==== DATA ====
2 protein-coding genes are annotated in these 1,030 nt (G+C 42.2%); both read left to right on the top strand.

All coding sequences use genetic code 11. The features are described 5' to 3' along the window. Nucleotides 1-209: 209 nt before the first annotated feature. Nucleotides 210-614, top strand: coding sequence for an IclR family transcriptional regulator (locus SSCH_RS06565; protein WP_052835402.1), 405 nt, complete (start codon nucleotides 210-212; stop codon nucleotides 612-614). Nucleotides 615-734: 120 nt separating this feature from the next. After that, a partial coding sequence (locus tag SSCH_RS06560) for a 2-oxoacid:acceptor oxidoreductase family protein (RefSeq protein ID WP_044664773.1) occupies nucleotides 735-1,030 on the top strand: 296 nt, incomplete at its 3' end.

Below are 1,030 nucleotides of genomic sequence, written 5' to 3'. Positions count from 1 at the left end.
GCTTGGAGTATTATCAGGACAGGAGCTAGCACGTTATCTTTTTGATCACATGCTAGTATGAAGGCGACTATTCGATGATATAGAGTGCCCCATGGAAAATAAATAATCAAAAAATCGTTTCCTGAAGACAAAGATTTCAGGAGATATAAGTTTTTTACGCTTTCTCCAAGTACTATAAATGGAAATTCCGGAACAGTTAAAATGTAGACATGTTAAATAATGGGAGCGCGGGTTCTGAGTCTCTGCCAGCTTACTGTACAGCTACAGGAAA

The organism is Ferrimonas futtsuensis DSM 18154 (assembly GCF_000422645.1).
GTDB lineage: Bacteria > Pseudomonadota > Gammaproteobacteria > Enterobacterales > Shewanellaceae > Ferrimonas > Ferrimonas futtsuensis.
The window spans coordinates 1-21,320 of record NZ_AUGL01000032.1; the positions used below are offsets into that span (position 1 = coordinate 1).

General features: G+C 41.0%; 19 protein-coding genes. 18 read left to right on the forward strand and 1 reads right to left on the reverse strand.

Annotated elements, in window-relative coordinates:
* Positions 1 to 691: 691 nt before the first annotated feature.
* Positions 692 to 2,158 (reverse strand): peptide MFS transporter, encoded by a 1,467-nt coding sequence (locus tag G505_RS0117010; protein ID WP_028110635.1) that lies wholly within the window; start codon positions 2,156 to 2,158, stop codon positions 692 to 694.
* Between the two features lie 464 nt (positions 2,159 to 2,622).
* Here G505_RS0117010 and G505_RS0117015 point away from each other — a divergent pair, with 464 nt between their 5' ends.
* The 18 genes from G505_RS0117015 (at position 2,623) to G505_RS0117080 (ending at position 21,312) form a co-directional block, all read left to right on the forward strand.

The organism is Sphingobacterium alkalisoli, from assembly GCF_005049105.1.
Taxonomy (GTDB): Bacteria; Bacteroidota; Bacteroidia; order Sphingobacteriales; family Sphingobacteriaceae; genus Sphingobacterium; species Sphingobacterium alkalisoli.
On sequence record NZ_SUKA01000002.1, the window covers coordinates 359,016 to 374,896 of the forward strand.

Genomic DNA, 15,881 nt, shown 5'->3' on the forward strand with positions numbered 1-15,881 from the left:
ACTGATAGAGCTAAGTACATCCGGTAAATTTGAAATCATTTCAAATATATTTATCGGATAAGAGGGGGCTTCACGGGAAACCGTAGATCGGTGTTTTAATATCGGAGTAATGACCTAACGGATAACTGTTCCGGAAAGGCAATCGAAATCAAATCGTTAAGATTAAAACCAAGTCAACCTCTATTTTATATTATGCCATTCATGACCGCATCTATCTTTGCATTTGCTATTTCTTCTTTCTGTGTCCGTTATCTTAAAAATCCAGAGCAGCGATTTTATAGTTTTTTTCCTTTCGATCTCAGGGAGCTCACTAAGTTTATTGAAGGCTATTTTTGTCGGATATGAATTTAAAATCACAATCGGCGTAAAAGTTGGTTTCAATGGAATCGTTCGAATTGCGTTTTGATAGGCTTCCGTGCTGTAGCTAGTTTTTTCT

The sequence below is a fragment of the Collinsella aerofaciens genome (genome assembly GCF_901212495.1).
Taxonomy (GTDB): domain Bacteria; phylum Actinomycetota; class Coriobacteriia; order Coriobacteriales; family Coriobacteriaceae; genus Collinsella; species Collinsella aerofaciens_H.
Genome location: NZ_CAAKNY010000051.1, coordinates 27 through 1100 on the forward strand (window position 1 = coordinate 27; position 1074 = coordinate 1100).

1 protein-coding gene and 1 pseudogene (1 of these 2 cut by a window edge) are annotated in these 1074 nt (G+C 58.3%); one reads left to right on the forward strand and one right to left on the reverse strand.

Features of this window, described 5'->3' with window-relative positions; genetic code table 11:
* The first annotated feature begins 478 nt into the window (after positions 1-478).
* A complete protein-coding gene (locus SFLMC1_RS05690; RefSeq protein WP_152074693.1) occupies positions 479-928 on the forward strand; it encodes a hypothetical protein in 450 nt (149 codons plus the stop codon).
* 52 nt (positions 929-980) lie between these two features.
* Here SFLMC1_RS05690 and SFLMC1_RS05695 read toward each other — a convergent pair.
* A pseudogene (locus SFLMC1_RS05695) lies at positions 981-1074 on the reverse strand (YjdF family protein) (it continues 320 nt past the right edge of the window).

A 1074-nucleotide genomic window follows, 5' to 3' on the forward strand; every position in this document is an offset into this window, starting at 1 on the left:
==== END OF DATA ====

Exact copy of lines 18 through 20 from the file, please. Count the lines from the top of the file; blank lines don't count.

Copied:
Genomic DNA, 15,881 nt, shown 5'->3' on the forward strand with positions numbered 1-15,881 from the left:
ACTGATAGAGCTAAGTACATCCGGTAAATTTGAAATCATTTCAAATATATTTATCGGATAAGAGGGGGCTTCACGGGAAACCGTAGATCGGTGTTTTAATATCGGAGTAATGACCTAACGGATAACTGTTCCGGAAAGGCAATCGAAATCAAATCGTTAAGATTAAAACCAAGTCAACCTCTATTTTATATTATGCCATTCATGACCGCATCTATCTTTGCATTTGCTATTTCTTCTTTCTGTGTCCGTTATCTTAAAAATCCAGAGCAGCGATTTTATAGTTTTTTTCCTTTCGATCTCAGGGAGCTCACTAAGTTTATTGAAGGCTATTTTTGTCGGATATGAATTTAAAATCACAATCGGCGTAAAAGTTGGTTTCAATGGAATCGTTCGAATTGCGTTTTGATAGGCTTCCGTGCTGTAGCTAGTTTTTTCT

The sequence below is a fragment of the Collinsella aerofaciens genome (genome assembly GCF_901212495.1).